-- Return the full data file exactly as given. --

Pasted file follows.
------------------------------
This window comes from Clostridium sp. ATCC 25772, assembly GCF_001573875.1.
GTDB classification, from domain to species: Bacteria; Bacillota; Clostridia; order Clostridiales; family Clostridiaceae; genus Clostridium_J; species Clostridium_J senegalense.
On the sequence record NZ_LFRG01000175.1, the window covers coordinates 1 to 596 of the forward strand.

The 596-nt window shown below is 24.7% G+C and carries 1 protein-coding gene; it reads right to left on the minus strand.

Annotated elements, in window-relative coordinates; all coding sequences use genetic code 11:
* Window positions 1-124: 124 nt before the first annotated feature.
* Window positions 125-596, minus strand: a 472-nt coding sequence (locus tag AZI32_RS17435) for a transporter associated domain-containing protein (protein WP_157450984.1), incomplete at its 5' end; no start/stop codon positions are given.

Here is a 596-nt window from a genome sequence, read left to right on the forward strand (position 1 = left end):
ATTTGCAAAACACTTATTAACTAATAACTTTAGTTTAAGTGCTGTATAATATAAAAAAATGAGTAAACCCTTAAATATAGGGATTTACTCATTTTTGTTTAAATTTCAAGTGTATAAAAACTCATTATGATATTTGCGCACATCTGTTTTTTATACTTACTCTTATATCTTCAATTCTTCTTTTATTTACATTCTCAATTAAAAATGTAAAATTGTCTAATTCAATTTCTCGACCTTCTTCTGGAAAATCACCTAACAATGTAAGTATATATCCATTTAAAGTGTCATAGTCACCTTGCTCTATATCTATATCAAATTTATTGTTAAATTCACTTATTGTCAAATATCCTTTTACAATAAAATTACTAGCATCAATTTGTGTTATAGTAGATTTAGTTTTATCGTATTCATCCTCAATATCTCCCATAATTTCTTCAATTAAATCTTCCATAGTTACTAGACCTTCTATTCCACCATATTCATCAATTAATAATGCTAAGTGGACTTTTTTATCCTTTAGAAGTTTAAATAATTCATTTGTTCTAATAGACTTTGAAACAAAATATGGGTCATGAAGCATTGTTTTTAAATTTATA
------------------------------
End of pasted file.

This window comes from Clostridium sp. ATCC 25772, assembly GCF_001573875.1.
GTDB classification, from domain to species: Bacteria; Bacillota; Clostridia; order Clostridiales; family Clostridiaceae; genus Clostridium_J; species Clostridium_J senegalense.
On the sequence record NZ_LFRG01000175.1, the window covers coordinates 1 to 596 of the forward strand.

The 596-nt window shown below is 24.7% G+C and carries 1 protein-coding gene; it reads right to left on the minus strand.

Annotated elements, in window-relative coordinates; all coding sequences use genetic code 11:
* Window positions 1-124: 124 nt before the first annotated feature.
* Window positions 125-596, minus strand: a 472-nt coding sequence (locus tag AZI32_RS17435) for a transporter associated domain-containing protein (protein WP_157450984.1), incomplete at its 5' end; no start/stop codon positions are given.

Here is a 596-nt window from a genome sequence, read left to right on the forward strand (position 1 = left end):
ATTTGCAAAACACTTATTAACTAATAACTTTAGTTTAAGTGCTGTATAATATAAAAAAATGAGTAAACCCTTAAATATAGGGATTTACTCATTTTTGTTTAAATTTCAAGTGTATAAAAACTCATTATGATATTTGCGCACATCTGTTTTTTATACTTACTCTTATATCTTCAATTCTTCTTTTATTTACATTCTCAATTAAAAATGTAAAATTGTCTAATTCAATTTCTCGACCTTCTTCTGGAAAATCACCTAACAATGTAAGTATATATCCATTTAAAGTGTCATAGTCACCTTGCTCTATATCTATATCAAATTTATTGTTAAATTCACTTATTGTCAAATATCCTTTTACAATAAAATTACTAGCATCAATTTGTGTTATAGTAGATTTAGTTTTATCGTATTCATCCTCAATATCTCCCATAATTTCTTCAATTAAATCTTCCATAGTTACTAGACCTTCTATTCCACCATATTCATCAATTAATAATGCTAAGTGGACTTTTTTATCCTTTAGAAGTTTAAATAATTCATTTGTTCTAATAGACTTTGAAACAAAATATGGGTCATGAAGCATTGTTTTTAAATTTATA